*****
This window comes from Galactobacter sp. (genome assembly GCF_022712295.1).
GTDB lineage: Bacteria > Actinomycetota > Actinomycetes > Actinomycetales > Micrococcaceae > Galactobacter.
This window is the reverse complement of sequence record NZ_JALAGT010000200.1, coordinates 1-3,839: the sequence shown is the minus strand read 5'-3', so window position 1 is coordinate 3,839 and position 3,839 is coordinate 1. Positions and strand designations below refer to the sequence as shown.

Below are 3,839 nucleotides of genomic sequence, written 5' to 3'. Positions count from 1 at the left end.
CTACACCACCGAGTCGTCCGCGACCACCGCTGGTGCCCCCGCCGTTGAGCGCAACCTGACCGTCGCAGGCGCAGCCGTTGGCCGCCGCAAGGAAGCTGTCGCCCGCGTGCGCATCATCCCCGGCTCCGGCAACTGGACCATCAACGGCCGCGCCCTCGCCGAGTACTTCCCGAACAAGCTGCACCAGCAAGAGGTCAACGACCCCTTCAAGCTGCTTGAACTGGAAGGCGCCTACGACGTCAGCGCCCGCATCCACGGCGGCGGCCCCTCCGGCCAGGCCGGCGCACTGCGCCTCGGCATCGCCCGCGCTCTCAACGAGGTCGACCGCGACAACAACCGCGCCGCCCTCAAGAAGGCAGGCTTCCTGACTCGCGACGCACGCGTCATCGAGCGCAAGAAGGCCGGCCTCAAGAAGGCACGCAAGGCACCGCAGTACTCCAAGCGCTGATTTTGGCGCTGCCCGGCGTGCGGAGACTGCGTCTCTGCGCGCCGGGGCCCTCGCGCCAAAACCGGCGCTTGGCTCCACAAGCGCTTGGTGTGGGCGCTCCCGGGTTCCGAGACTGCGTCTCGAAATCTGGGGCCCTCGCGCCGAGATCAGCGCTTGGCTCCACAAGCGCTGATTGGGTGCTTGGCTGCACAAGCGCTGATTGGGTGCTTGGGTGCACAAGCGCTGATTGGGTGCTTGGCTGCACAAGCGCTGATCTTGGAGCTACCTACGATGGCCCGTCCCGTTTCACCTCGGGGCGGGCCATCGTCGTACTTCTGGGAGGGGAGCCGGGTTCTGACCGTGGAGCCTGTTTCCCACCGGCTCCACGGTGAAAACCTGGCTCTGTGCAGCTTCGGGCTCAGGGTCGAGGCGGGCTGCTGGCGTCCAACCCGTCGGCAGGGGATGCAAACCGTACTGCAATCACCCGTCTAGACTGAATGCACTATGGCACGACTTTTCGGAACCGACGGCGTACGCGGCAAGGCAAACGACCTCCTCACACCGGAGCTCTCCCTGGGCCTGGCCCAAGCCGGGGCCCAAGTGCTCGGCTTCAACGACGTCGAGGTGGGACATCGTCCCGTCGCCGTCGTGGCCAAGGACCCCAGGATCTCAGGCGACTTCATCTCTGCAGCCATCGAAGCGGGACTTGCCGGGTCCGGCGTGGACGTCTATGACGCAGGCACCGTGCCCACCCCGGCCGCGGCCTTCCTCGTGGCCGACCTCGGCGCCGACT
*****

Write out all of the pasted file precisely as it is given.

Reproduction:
This window comes from Galactobacter sp. (genome assembly GCF_022712295.1).
GTDB lineage: Bacteria > Actinomycetota > Actinomycetes > Actinomycetales > Micrococcaceae > Galactobacter.
This window is the reverse complement of sequence record NZ_JALAGT010000200.1, coordinates 1-3,839: the sequence shown is the minus strand read 5'-3', so window position 1 is coordinate 3,839 and position 3,839 is coordinate 1. Positions and strand designations below refer to the sequence as shown.

Below are 3,839 nucleotides of genomic sequence, written 5' to 3'. Positions count from 1 at the left end.
CTACACCACCGAGTCGTCCGCGACCACCGCTGGTGCCCCCGCCGTTGAGCGCAACCTGACCGTCGCAGGCGCAGCCGTTGGCCGCCGCAAGGAAGCTGTCGCCCGCGTGCGCATCATCCCCGGCTCCGGCAACTGGACCATCAACGGCCGCGCCCTCGCCGAGTACTTCCCGAACAAGCTGCACCAGCAAGAGGTCAACGACCCCTTCAAGCTGCTTGAACTGGAAGGCGCCTACGACGTCAGCGCCCGCATCCACGGCGGCGGCCCCTCCGGCCAGGCCGGCGCACTGCGCCTCGGCATCGCCCGCGCTCTCAACGAGGTCGACCGCGACAACAACCGCGCCGCCCTCAAGAAGGCAGGCTTCCTGACTCGCGACGCACGCGTCATCGAGCGCAAGAAGGCCGGCCTCAAGAAGGCACGCAAGGCACCGCAGTACTCCAAGCGCTGATTTTGGCGCTGCCCGGCGTGCGGAGACTGCGTCTCTGCGCGCCGGGGCCCTCGCGCCAAAACCGGCGCTTGGCTCCACAAGCGCTTGGTGTGGGCGCTCCCGGGTTCCGAGACTGCGTCTCGAAATCTGGGGCCCTCGCGCCGAGATCAGCGCTTGGCTCCACAAGCGCTGATTGGGTGCTTGGCTGCACAAGCGCTGATTGGGTGCTTGGGTGCACAAGCGCTGATTGGGTGCTTGGCTGCACAAGCGCTGATCTTGGAGCTACCTACGATGGCCCGTCCCGTTTCACCTCGGGGCGGGCCATCGTCGTACTTCTGGGAGGGGAGCCGGGTTCTGACCGTGGAGCCTGTTTCCCACCGGCTCCACGGTGAAAACCTGGCTCTGTGCAGCTTCGGGCTCAGGGTCGAGGCGGGCTGCTGGCGTCCAACCCGTCGGCAGGGGATGCAAACCGTACTGCAATCACCCGTCTAGACTGAATGCACTATGGCACGACTTTTCGGAACCGACGGCGTACGCGGCAAGGCAAACGACCTCCTCACACCGGAGCTCTCCCTGGGCCTGGCCCAAGCCGGGGCCCAAGTGCTCGGCTTCAACGACGTCGAGGTGGGACATCGTCCCGTCGCCGTCGTGGCCAAGGACCCCAGGATCTCAGGCGACTTCATCTCTGCAGCCATCGAAGCGGGACTTGCCGGGTCCGGCGTGGACGTCTATGACGCAGGCACCGTGCCCACCCCGGCCGCGGCCTTCCTCGTGGCCGACCTCGGCGCCGACT